Sanders supporter submitting plan to end superdelegates
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A Maine Democrat is reportedly submitting a plan to eliminate the role of superdelegates at the Democratic National Convention.

State Rep. Diane Russell — who supports Vermont Sen. Bernie SandersBernie SandersSanders joins Biden atop 2020 Democratic field: poll The Hill's Morning Report - Trump trial begins with clashes, concessions Trump on Clinton's Sanders comments: 'She's the one that people don't like' MORE for president — is sending the amendment to the Democratic National Committee's (DNC) Rules and Bylaws Committee co-chairs, Politico reported.

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The amendment would remove the section of the DNC charter that allows for superdelegates.

"To build a fair economy that works for everyone we must first build a fair election system that works for everyone," Russell said.

In May, the state representative led an effort to allocate Maine's superdelegates based on the results of the state's presidential caucuses. Sanders won the state with nearly 65 percent support.

Sanders has often complained about the superdelegate system and pushed for changes to the Democratic presidential nominating process. He has said superdelegates should align their support with the candidate who won their state's contest.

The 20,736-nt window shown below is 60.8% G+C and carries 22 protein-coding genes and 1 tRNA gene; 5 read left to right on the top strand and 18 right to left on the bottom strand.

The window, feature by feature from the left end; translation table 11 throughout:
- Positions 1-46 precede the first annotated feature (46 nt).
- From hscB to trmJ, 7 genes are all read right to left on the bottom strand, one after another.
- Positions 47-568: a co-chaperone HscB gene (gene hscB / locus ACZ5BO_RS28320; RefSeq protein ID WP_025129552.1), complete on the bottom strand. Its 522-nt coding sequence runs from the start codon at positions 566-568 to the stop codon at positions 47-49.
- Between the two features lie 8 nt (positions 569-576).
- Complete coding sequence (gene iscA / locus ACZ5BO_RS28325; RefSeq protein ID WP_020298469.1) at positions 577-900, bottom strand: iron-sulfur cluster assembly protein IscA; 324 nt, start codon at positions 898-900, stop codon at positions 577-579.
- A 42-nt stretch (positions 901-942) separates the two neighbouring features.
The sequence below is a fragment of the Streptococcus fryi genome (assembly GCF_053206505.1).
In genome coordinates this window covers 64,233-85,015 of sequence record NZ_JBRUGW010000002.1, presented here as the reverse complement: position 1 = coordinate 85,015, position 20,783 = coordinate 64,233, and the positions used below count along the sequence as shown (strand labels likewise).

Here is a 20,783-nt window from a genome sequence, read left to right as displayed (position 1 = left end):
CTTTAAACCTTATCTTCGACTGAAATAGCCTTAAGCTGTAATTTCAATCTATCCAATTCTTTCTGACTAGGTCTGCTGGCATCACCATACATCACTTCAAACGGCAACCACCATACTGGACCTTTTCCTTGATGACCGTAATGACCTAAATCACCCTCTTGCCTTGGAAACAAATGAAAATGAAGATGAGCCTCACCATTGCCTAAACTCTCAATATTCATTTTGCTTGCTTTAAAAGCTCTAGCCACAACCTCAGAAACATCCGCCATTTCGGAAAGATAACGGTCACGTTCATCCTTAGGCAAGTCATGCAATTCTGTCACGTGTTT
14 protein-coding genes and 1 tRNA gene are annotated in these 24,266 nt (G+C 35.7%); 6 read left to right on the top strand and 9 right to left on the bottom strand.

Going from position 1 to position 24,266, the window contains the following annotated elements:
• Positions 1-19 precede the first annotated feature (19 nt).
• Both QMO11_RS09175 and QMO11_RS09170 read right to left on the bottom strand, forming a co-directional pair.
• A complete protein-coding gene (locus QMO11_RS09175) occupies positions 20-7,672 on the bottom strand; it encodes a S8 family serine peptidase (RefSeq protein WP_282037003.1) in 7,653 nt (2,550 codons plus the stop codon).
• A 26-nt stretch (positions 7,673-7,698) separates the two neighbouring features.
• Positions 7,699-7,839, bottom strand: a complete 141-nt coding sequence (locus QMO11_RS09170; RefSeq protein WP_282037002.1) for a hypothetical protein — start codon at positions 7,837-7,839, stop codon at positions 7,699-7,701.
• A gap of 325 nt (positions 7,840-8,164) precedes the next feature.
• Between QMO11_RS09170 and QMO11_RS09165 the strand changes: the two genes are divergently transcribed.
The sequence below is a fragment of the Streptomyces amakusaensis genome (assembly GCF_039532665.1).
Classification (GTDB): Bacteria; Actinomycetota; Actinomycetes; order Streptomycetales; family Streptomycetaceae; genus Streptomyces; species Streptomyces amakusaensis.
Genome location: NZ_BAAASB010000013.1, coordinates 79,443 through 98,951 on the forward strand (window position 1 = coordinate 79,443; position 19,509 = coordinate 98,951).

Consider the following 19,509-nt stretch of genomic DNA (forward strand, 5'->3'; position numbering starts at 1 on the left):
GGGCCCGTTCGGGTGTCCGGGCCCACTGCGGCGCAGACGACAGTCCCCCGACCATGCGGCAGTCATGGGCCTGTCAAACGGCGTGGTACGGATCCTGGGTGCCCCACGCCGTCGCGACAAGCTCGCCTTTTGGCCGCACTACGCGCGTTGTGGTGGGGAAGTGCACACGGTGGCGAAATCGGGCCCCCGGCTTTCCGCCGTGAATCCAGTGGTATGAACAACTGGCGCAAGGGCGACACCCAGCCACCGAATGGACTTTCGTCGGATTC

Hillary ClintonHillary Diane Rodham ClintonThe Hill's Morning Report - Trump trial begins with clashes, concessions Trump on Clinton's Sanders comments: 'She's the one that people don't like' Hillary Clinton tears open wound with her attack on Sanders MORE, now the presumptive Democratic presidential nominee, has a huge edge in superdelegate support over Sanders.

Other Sanders backers and top liberal Democrats, including Sen. Elizabeth WarrenElizabeth Ann WarrenSanders joins Biden atop 2020 Democratic field: poll The Hill's Morning Report - Trump trial begins with clashes, concessions Hillary Clinton tears open wound with her attack on Sanders MORE (D-Mass.), Rep. Tulsi GabbardTulsi GabbardGabbard knocks Clinton's jab at Sanders: 'This isn't high school' The data is clear: A woman could win in 2020 'I Like Bernie' hashtag trends after Clinton criticizes Sanders MORE (D-Hawaii) and former Sen. Russ Feingold (D-Wis.), have also supported changing or eliminating the superdelegate system.

To pass Russell's amendment, it needs to be taken up by a Rules Committee member. It then needs 20 percent support from the committee to be voted on. If passed, the amendment would be effective during the 2020 presidential election.